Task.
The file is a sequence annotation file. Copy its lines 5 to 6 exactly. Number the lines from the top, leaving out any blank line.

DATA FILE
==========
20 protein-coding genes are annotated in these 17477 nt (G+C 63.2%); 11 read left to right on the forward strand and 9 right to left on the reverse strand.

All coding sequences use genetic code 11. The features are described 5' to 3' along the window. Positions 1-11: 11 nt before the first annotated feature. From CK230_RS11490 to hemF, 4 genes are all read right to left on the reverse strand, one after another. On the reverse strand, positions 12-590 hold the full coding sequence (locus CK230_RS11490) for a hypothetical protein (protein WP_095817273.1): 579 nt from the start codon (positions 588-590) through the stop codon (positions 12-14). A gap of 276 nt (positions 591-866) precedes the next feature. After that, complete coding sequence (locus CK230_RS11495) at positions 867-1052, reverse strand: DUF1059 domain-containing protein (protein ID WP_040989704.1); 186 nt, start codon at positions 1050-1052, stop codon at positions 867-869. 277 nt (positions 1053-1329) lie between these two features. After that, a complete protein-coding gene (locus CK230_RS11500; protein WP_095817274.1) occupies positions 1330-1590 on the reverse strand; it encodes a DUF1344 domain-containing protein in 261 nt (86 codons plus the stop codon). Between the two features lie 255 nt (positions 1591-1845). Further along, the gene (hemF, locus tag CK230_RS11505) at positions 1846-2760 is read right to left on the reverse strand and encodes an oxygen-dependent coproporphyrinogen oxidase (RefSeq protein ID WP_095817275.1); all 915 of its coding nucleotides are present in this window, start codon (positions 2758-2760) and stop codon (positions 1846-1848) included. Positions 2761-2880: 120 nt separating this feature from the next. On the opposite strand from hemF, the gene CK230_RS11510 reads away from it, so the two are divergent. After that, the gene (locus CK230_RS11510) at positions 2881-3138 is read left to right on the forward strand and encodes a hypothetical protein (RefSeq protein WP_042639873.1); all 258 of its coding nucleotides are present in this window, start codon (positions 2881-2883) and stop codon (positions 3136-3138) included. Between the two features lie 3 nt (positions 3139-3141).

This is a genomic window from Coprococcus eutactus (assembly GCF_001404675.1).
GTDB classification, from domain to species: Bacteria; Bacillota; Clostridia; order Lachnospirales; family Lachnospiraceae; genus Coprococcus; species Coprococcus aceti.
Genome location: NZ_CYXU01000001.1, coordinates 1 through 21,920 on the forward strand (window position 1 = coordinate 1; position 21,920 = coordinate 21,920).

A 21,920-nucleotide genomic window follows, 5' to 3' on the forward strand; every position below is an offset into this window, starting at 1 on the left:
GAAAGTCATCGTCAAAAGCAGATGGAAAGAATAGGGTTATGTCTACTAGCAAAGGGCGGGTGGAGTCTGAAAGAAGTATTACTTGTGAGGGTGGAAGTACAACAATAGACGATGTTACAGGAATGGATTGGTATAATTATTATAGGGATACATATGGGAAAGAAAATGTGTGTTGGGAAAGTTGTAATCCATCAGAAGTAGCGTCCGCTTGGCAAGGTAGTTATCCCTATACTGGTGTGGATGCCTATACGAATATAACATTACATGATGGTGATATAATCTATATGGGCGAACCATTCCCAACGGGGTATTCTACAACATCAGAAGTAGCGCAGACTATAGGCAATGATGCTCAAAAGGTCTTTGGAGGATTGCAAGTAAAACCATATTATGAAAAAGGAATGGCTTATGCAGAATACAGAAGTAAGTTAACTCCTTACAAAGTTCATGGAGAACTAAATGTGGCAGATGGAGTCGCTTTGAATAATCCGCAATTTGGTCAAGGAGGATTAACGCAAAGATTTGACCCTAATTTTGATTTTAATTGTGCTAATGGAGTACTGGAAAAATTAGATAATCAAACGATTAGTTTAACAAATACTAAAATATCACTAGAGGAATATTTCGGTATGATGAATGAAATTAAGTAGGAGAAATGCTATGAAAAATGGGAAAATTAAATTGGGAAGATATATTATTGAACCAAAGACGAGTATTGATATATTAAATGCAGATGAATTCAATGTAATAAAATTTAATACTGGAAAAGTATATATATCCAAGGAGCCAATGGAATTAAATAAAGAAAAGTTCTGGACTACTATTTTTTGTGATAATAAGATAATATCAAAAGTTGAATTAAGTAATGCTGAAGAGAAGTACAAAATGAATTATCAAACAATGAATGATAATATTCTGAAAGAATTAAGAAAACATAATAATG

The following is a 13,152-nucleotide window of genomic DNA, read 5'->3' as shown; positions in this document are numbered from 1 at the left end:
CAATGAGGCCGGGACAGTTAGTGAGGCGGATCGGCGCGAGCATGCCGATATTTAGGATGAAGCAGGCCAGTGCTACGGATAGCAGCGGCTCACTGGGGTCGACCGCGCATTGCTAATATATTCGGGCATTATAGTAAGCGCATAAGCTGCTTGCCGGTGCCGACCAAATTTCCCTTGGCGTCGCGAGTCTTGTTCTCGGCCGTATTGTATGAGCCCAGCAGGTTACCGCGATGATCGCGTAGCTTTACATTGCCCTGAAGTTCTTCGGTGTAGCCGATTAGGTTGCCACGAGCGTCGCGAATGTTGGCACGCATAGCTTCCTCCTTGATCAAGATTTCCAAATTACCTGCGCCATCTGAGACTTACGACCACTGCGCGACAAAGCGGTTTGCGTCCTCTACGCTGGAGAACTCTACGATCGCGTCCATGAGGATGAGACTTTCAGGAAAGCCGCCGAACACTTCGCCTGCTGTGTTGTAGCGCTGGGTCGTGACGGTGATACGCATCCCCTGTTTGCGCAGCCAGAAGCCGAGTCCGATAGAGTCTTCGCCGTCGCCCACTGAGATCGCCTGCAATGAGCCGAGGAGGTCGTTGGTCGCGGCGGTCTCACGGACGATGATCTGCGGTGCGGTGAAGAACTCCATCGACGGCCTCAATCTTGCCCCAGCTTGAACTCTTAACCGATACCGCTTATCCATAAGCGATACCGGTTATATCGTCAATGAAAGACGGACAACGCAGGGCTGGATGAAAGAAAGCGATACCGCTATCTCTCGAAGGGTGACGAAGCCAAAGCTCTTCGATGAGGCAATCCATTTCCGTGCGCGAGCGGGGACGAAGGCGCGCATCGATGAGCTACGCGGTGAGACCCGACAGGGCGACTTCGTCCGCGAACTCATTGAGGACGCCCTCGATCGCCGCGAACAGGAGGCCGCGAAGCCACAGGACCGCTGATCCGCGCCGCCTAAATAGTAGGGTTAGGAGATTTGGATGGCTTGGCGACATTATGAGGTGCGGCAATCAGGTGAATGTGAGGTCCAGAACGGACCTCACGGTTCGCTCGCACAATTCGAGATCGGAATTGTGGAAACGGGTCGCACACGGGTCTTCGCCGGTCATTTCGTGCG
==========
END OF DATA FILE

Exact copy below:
Genome location: NZ_CYXU01000001.1, coordinates 1 through 21,920 on the forward strand (window position 1 = coordinate 1; position 21,920 = coordinate 21,920).

A 21,920-nucleotide genomic window follows, 5' to 3' on the forward strand; every position below is an offset into this window, starting at 1 on the left: